# Chemistry - Overall effective activation energy for parallel reactions

## Solution 1:

The activation energy $$E_\mathrm a$$ should, in general, be viewed as an empirical quantity that characterises the sensitivity of the rate to temperature. From this perspective, it may be obtained via the equation

$$E_\mathrm a = RT^2 \left(\frac{\mathrm d \ln k}{\mathrm dT}\right) \tag{1}$$

This relation can be "derived" from the Arrhenius equation. (Quotation marks because the Arrhenius equation itself is only an empirical relation.)

\begin{align} k &= A\exp\left(-\frac{E_\mathrm a}{RT}\right) \\ \ln k &= \ln A - \frac{E_\mathrm a}{RT} \\ \frac{\mathrm d \ln k}{\mathrm dT} &= \frac{E_\mathrm a}{RT^2} \end{align}

If a reaction rate has Arrhenius-type behaviour, i.e. $$k = A\exp(-E_\mathrm a/RT)$$, then equation $$(1)$$ simply returns the usual interpretation of the activation energy. However, equation $$(1)$$ is useful in that it allows us to define an "activation energy" in the case where the rate constant does not have the mathematical form $$A\exp(-E/RT)$$. The parallel reactions that you have described fall exactly into this category. The sum of two exponential functions generally does not return an exponential function, so the overall rate constant $$k = k_1 + k_2$$ should not be expected to conform to an Arrhenius description.

If we substitute

$$k = k_1 + k_2 = A_1\exp\left(-\frac{E_1}{RT}\right) + A_2\exp\left(-\frac{E_2}{RT}\right)$$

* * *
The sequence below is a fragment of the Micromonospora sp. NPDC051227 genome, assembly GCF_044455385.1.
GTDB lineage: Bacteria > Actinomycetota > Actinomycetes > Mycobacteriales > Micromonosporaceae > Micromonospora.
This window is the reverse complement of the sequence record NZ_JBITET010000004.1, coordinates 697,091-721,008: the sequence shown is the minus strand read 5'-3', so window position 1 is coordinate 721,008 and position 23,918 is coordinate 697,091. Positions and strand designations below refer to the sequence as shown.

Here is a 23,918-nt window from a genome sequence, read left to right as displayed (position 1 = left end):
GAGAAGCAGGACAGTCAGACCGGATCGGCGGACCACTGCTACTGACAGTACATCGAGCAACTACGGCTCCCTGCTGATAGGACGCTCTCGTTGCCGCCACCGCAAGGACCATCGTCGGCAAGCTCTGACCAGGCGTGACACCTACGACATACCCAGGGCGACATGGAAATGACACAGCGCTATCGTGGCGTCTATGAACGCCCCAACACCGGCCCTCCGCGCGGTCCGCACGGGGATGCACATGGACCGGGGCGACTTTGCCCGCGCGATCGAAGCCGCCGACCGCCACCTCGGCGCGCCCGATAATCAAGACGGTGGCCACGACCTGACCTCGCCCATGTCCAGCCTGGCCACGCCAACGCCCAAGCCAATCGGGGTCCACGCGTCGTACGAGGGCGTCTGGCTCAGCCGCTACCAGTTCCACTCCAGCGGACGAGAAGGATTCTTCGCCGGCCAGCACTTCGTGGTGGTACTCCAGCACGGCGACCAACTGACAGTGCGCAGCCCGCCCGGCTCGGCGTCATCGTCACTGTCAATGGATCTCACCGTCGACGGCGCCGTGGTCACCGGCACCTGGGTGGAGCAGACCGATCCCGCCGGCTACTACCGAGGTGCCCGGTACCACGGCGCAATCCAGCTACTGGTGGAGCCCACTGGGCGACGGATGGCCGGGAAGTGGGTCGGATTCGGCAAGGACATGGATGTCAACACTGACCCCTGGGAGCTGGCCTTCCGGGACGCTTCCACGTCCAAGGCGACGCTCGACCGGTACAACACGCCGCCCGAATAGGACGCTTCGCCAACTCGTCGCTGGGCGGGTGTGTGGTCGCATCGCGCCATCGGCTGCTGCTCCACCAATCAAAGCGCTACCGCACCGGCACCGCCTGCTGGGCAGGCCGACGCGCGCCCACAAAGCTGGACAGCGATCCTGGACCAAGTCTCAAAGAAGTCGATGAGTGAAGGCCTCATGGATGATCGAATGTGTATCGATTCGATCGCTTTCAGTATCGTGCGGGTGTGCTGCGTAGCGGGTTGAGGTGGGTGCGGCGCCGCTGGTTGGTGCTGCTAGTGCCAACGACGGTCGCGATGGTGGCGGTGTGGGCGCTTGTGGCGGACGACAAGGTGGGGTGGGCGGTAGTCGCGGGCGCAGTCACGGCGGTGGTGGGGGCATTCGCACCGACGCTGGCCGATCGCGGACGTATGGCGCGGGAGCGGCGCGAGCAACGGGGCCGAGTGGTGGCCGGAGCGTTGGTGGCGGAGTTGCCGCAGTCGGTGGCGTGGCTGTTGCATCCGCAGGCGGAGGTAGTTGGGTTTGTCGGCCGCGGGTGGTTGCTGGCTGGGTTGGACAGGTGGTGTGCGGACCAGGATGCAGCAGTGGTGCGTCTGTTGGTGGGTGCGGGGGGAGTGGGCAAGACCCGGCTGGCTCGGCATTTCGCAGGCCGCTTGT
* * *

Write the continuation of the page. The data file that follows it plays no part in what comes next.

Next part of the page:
into equation $$(1)$$, then we get:

\begin{align} E_\mathrm a &= RT^2 \cdot \frac{\mathrm d}{\mathrm dT}\left\{ \ln\left[A_1\exp\left(-\frac{E_1}{RT}\right) + A_2\exp\left(-\frac{E_2}{RT}\right)\right] \right\} \\[8pt] &= RT^2 \cdot \frac{A_1(E_1/RT^2)\exp(-E_1/RT) + A_2(E_2/RT^2)\exp(-E_2/RT)}{A_1\exp(-E_1/RT) + A_2\exp(-E_2/RT)} \\[8pt] &= \frac{A_1E_1\exp(-E_1/RT) + A_2E_2\exp(-E_2/RT)}{A_1\exp(-E_1/RT) + A_2\exp(-E_2/RT)} \\[8pt] &= \frac{E_1k_1 + E_2k_2}{k_1 + k_2} \end{align}

as desired.

## Solution 2:

The effective activation energy you quote is the weighted sum of the two individual ones to P and Q. The fraction of molecules going to P is $k_1/(k_1+k_2)$ and so $k_2/(k_1+k_2)$ go to Q. Thus the effective activation energy is the sum of these two fractional values, i.e. $$E_{eff}=\frac{k_1}{k_1+k_2}E_1 + \frac{k_2}{k_1+k_2}E_2$$ which is your equation.

(Note that the rate constant for the decay of A and rise-time of P and Q is the same and is $k_1+k_2$; P and Q are only kinetically distinguished by the fraction of A that ends up as P and Q not by how quickly they are produced).